`

DTCI: Take your deposition preparation beyond the ancient commands

August 8, 2018

dtci-king-matthewMany litigators would prefer taking a deposition to defending one, and more still would prefer either option to preparing a witness for a deposition. However, there are benefits to proper and thorough deposition preparation — both for the witness and for the attorney — that many attorneys may miss. After appropriate preparation, the witness can deliver confident and accurate testimony, and the attorney can identify crucial strengths and weaknesses of the case. This brief discussion offers a few items for consideration in advance of your next deposition preparation session.

Deposition preparation should not be a reflex exercise. Simply relying on your tried-and-true deposition preparation outline with the long list of ancient commands (“Don’t guess!” “Don’t elaborate!” “Don’t volunteer!”) is wrong. All witnesses are not created equal, so your next deposition preparation session should not be the same as your last. Work on it. Prepare a preparation session outline. Doing so will make your session more efficient and effective.

To tailor your preparation session appropriately, you must understand who your witness really is. This is more than just her name and title. What are her strengths and weaknesses as a witness? Some witnesses are talkers; others are not. Some know a lot; others think they do. When preparing a witness you have never met (or even one you know from past cases), consider scheduling a preliminary, in-person meeting before the substantive preparation session. Ask broad questions about the witness’s background or questions related to her role in your case — anything, really — to determine how she responds to questioning. This will enable you to take advantage of her strengths and to guard against her weaknesses during preparation.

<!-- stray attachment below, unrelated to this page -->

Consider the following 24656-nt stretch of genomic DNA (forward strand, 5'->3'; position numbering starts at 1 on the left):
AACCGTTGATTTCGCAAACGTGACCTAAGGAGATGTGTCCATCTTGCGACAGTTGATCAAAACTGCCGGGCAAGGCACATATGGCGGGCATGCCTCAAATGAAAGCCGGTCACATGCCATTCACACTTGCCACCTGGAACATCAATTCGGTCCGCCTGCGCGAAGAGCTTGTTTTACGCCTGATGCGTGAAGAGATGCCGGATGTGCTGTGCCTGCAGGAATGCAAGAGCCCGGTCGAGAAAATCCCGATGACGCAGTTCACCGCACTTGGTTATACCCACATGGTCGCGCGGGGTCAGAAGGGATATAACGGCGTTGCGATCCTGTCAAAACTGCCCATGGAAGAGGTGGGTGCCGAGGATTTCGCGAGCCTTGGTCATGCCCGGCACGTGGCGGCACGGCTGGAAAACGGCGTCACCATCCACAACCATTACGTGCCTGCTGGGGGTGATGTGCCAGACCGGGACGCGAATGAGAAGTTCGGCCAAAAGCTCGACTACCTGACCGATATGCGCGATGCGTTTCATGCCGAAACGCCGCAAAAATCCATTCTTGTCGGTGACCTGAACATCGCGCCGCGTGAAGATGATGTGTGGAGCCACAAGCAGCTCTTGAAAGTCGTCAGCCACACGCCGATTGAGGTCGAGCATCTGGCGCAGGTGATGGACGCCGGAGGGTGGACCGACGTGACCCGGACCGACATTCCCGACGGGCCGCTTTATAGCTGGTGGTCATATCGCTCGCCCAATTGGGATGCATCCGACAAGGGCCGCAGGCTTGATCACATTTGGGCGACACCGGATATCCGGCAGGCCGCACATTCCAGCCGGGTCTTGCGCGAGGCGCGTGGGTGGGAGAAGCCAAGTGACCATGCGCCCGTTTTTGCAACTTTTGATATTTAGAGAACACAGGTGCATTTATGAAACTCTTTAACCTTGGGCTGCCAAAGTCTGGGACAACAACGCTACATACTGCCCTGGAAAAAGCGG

Remember the forest and the trees and ensure your witness understands both. As defense counsel, for example, your role is more than merely preparing a witness for a deposition in a vacuum; rather, it is to develop a strategy for defending your client’s case. Don’t lose sight of that when it comes time to prepare witnesses for their depositions. Understanding how each witness’ testimony fits within the case is the keystone for any successful preparation session. It will guide you in covering anticipated areas of questioning and in reviewing key documents and issues. Plus, when your witness understands how her testimony fits into the whole case, she can view her knowledge through that lens and often provide additional helpful information.

Consider this novel concept: trust your witness. Whether your witness is a seasoned corporate representative, an expert who has given multiple depositions or a client or company employee who has never testified, you must trust her to deliver her testimony. Too often a witness’ head is so filled with rule upon rule (We will now recite the ancient commands!) that an otherwise competent and confident person becomes an anxious reciter trying not to mess up. To avoid this problem, consider a preparation session focused on concepts and strategy rather than rules and repetition. With appropriate preparation and understanding of strategy — even basic strategy — any witness should be trusted to speak.

Finally, some rules are important for every witness to understand, but even those rules can be trumped by strategic decisions. Most lists of rules for witnesses include this famous ancient command: “Answer only the question asked.” But what if that answer gives the wrong impression? Consider the following example. Imagine a company witness in a slip and fall case is asked, “Does the company have a cleaning policy involving mopping the floors?” Now imagine the company has a policy on cleaning the floors, but it doesn’t involve mopping. If the witness answers only the question asked, the response might be “no.” However, a more strategic answer might be to (gasp!) provide more information than requested and say, “No, the cleaning policy we have doesn’t involve mopping.” The testimony is accurate, truthful and responsive even though it violates the ancient command.

If the goal of deposition preparation is to instill your witness with enough confidence to testify as well as they can, perhaps it is time to supplement your list of generic deposition rules with something of more value to the witness and the case you’re defending.•

Matthew R. King is a member of Frost Brown Todd in its Indianapolis office and a director of the Defense Trial Counsel of Indiana. Opinions expressed are those of the author.

 

ADVERTISEMENT

Recent Articles by Matthew King